had experienced it:— Saturday Courier.
"Insects arc the curse of tropical cli
mates. The veto rouge lays the founda
tion of a tremendous ulcer. In a moment
you ure covered with ticks. Clticocs bury
themselves in your flesh, and hatch a largo
colony of chicoes in a few hours. They
will not live together, but every chicoe
sets up a separate ulcer, and hus his own
private pus; flies gets entry into your mouth,
your eyes, and into your nose. You eat
flies, drink flies, and breathe flics. Liz
ards, cockatrices and snakes get "nto your
bed—ants eat thu books—scorpions sting
your feet—every thing stings, bites or
bruises—every second of your existence
you are wounded by some piece of animal
life, that nobody has ever seen before, ex
cept Swammerdam and Miriam. An in
sect with seven legs is swimming in your
tea-cup—a nondescript with nine legs is
struggling in the coffee—or a caterpillar,
with two or three dozen eyes in his belly,
is hastening over your bread and butter.—
All nature is alive, and seems to be gather
ing her entomological hosts to eat you up
as you are standing, out of your coat, waist
coat and breeches. Such are the tropics.
All this reconciles us to our dews, fog, va
por and drizzle.
Colt's Submarine Battery. —The an
nouncement, published in the newspapers
last Saturday, that at half past five o'clock,
p. in., that day, there would he a trial of
Colt's Submarine Battery on the Potomac,
near the arsenal, drew an immense con
course of spectators to the contiguous
wharves, shores and buildings, which com
matided an eligible view of the vessel, which
moored about one hundred and filty
yards from the shore, and underneath
which, at the bottom of the river, was
placed the case of combustibles to blow up
the devoted vessel "sky bigh."_ At about
hall past five o'clock the fine steamer Sid
ney, having on board the President of the
United States, the heads of departments,
the Mayor of Washington, and many other
distinguished citizens, passed down the r;
by the arsenal, to her appointed sta
The President was saluted by the
marines at the arsenal; soon alter which,
the signal gun being fired, the vessel doom
ed to destruction blew up. The explosion
grand beyond description^ An im
mense body of water, with bricks and frag
ments of the vessel, rose perpendicularly
great height, and then descended into
the water at a short distance from where
the vessel was stationed; but the vessel had
suddenly disappeared amidst the "wreck
of matter," leaving no trace behind? The
scene was, indeed, a grand and imposing
The trial appeared to us to be com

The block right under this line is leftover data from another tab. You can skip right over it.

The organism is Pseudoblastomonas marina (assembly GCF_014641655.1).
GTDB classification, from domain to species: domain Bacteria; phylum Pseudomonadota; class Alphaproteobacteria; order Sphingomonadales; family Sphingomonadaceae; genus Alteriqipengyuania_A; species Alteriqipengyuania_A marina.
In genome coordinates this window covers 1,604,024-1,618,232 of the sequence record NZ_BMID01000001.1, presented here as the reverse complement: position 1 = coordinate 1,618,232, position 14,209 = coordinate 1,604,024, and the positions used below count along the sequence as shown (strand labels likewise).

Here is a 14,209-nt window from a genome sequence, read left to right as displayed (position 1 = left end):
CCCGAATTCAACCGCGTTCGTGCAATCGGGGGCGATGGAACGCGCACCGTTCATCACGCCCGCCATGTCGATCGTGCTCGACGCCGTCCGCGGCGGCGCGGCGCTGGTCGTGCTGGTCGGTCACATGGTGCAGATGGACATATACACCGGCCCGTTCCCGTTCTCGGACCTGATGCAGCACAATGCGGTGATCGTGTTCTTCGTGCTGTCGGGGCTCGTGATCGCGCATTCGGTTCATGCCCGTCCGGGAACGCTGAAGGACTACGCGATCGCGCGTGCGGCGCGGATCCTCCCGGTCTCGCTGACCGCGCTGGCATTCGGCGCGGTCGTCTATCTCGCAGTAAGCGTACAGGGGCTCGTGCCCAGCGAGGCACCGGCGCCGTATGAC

w t S
to a
pletely successful. In about twenty sec
onds after tho signal gun was fired, Mr.
Colt applied his powerful apparatus, (plac
ed five miles distant, near Alexandria,)
and, in the twinkling of an eye, the vessel
entirely disappeared. Every one present,
of the vast multitude assembled in steam
boats, carriages, on horseback, and on foot,
should think, to no less
(amounting, wc
t|) 9 ii six or eight thousand spectators,)
seemed to be highly gratified with the im
posing grandeur of the scene, and to regard
thu experiment as eminently successful.
We have never witnessed so complete, pow
erful, and singular illustration of the force
of gun-powder, united with the power of
science. The arrangements seemed to
have been admirably planned and executed
_not the least disappointment or failure to
produce the tremendous and mighty effect
which was promised, precisely in the man
ner and at the lime proposed. It is grati
fying to loam that no accident of any kind
occurred during, or in consequence of, the
explosion. The weather was fine and a
good opportunity was afforded for every
one to see the great and wonderful experi
ment .— y at. Intel.
"I have got one thought." —Handel,
whose divine compositions seem to have
p roceeded from a heart glowing with the
fire of a seraph, w'as, notwithstanding, what
some would call rather a gross mortal,
since he placed no small happiness in good
eating and drinking. Having received a
present of a dozen of superior champagne,
he thought the quantity too small to present
to Ins friends, and therefore preserved the
precious nectar for a private use. Some
time after when a party was dining with
him, he longed for a glass of his choice
champagne, but could not easily think of a
device lor leaving the company. On a
sudden, he assumed a musing attitude, and,
striking his forehead with his forefinger,
exclaimed, "I have got one thought, 1 have
got one thought !" The company, imngin.
ing that he had gone to commit to paper
some divine idea, saw him depart with si.
lent admiration. He returned to his friends,
and very soon had a second, third, and
fourth 'tought.' A wag suspecting the fre
quency of St. Cecelia's visits, followed
Handel to an adjoining room, saw him en
ter a closet, embrace his champagne, and
swallow repeated doses. The discovery
communicated infinite mirth to the compa
ny, and Handel's "tought" became pro
The way to build up a Republic.—
Ohio, though not half a century old, has
more collegiate institutions than any other
State in the Union. Aliama University at
Oxford, founded in 1809, is the parent in
stitution, and lor 12 years was the only one
in the State; next came the University of
Ohio, al Athens, in 1821; then followed
Franklin College, At New Athens; West
ern Reserve College, at Hudson; Kenyon
College at Gambier; Granville College, at
Granville; Marietta College at Marietta;
t »berlin Institute at Oberlin ; Cincinnati
College and Woodward College, at Cincin
nati; and still another is about to be estab
lished at Delaware, 25 miles north of Co
lumbus. This is within one as there is in
all New England. Nor has this State been
attentive to establishing these higher semi
naries merely. There are Hbout 80 Acad*
ernies and Grammar schools, with nearly